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Worry Less About $40 Tolls and More About Plans to Widen I-55

6:38 PM CST on December 18, 2017

The Stevenson Expressway. Photo: Robert Powers

As Greater Greater Washington noted, earlier this month a new tolling policy on the crowded 10-mile stretch of I-66 in northern Virginia, inside the D.C. beltway, resulted in sticker shock for drivers. While during peak hours this highway segment had previously been only open to carpoolers, people driving hybrid or electric cars, and folks traveling to Dulles Airport, it was opened to solo drivers who pay a toll.

As required by law, congestion pricing was implemented to maintain 55 mph traffic on the Interstate – as more people enter the highway the toll for single-occupant vehicles goes up, discouraging additional solo motorists from entering. But while officials had projected the tolls would reach about $6, the rush hour rates actually skyrocketed to between $30 and $40 as a result of heavy traffic, although some people are conjecturing that the fee is higher than necessary.

A recent Chicago Tribune editorial argued that we should view this as a cautionary tale as the Illinois Department of Transportation considers widening I-55, aka the Stevenson Expressway, to add tolled express lanes. The current proposal is to add two lanes in each direction on the highway between the Kennedy Expressway junction and I-294, and one line in each direction between I-294 and I-355, the Veteran’s Memorial Tollway.

Under the current plan Pace buses and carpoolers would use the new lanes for free, while solo drivers would pay a toll. IDOT is still considering whether that would be a flat fee or a sliding scale based on the congestion level during rush hours, as in Virginia, to help keep traffic flowing and encourage carpooling and bus ridership.

The Tribune editorial board wrote that it supports the idea of congestion pricing but argued that such high fees would be unfair non-affluent drivers. “A fluctuating premium rate has some appeal — it assures that the express lanes don’t become so crowded as to defeat their purpose. But transportation officials should think long and hard before implementing a pricing system that allows the price of a commute to spike to $40 or higher.”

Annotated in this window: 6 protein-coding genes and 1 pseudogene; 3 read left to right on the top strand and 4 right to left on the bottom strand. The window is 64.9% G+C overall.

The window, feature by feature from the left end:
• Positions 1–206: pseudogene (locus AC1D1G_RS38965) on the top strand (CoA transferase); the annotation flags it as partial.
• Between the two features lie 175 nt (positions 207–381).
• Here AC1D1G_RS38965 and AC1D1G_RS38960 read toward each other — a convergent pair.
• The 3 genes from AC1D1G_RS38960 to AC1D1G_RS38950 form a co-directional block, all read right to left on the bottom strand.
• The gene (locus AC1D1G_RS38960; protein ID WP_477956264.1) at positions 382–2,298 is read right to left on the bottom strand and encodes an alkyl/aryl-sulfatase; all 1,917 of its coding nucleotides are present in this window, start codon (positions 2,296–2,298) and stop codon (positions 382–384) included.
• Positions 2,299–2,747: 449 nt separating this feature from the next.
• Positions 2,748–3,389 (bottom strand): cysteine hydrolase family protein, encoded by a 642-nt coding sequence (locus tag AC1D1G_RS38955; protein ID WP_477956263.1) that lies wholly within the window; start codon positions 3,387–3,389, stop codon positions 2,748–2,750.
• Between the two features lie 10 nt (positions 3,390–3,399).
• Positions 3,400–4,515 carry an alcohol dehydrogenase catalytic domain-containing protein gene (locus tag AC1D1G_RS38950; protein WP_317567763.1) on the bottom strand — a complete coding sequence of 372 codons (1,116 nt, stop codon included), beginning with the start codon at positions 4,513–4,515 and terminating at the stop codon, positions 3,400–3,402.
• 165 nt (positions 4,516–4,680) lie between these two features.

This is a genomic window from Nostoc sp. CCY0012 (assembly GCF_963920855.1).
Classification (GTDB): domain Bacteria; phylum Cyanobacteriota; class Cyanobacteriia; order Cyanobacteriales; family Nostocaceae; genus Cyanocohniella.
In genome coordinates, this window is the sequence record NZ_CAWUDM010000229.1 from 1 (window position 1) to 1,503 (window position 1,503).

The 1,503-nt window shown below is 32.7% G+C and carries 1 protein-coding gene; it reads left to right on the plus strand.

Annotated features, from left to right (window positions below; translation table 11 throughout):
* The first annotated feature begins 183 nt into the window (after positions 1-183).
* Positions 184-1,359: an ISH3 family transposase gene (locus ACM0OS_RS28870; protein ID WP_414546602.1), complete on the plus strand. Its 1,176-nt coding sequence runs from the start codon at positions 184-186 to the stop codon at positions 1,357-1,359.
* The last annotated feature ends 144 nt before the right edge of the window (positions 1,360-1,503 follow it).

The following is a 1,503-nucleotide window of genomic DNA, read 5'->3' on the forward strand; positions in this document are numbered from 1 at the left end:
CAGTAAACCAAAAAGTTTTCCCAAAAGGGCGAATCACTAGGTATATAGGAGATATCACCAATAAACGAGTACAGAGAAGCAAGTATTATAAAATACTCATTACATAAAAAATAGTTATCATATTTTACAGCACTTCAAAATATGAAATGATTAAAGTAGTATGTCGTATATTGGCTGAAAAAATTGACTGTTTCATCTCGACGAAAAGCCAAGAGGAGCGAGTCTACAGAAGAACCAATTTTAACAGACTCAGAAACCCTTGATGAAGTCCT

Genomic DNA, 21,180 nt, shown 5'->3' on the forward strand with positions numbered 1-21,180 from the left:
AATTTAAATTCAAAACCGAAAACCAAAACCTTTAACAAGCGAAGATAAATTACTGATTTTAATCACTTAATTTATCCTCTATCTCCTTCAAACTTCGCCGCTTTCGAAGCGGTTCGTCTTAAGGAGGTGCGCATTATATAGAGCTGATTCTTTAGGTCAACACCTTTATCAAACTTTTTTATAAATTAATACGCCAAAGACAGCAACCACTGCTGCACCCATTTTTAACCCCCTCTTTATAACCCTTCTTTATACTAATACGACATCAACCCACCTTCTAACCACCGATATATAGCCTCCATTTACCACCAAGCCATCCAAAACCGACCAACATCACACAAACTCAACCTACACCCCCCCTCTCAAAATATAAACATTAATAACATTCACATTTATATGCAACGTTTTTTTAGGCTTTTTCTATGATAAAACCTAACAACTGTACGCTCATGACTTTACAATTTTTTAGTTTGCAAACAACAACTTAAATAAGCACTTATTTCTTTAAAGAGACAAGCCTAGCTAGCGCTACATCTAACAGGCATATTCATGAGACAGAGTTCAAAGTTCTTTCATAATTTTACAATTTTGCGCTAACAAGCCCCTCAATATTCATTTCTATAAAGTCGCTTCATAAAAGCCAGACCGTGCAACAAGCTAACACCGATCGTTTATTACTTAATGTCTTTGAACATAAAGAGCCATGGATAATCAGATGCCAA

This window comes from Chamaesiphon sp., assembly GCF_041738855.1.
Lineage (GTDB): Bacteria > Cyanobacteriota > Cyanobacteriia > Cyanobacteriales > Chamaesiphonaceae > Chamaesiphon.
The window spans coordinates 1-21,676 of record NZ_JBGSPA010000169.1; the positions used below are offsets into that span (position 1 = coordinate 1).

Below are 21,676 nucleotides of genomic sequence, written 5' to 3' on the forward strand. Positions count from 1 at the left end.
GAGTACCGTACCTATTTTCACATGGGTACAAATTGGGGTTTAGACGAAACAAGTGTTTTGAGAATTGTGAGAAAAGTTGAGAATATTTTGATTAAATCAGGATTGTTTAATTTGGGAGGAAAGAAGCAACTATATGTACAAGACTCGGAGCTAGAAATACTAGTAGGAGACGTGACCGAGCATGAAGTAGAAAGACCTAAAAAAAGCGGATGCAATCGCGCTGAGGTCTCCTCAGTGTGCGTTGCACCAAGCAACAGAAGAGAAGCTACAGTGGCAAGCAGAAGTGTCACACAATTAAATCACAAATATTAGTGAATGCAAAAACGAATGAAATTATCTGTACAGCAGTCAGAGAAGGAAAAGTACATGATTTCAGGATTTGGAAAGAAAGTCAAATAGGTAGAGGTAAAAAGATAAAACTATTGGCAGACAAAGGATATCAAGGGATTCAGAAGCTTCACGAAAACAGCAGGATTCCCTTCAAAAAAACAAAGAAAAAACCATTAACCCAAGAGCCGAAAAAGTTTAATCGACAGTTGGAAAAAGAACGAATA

But GGW’s David Alpert argued that those $40 tolls in Virginia actually reflect the real price of highway transportation, which is largely hidden from the public because gas tax money, along with other kinds of tax revenue, is used by states and the federal government to fund road construction. The Stevenson expansion is supposed to be partly or wholly funded by a developer through a public-private partnership, with the investor getting its money back via toll revenue. But any contract is likely to have safeguards for the developer in case there’s a revenue shortfall, which could leave Illinois taxpayers holding the bag.

It’s true that $40 tolls would likely face a major backlash from Chicago-area drivers. On the other hand, assuming the Virginia fees aren’t artificially inflated, that may be what it takes to limit the number of motorists entering the Stevenson express lanes and prevent them from getting clogged.

Then there’s the whole issue of whether it makes sense to widen I-55 at all, even to make room for tolled, congestion-priced lanes. In a letter to the Tribune last month, Active Transportation Alliance governmental relations director Kyle Whitehead said the group supports setting aside existing lanes for buses and carpoolers, with dynamic-priced tolls for SOVs. But he noted that expanding the Stevenson, as well IDOT’s proposal to widen I-290 and I-294 to add tolled lanes, would only encourage more driving.

“On the surface, it appears widening and extending roads would better distribute traffic,” Whitehead wrote. The problem is that research and experience show that expanding roads in urban areas only makes traffic congestion as bad or worse in the long run by inducing more people to drive, and fewer people to consider alternative modes like public transit.” He added that highway expansion encourages employers to locate workplaces in transit-inaccessible suburbs, making it harder for low-income people to access jobs.

You can tell IDOT what you think of their plans to widen highways via a comment form.

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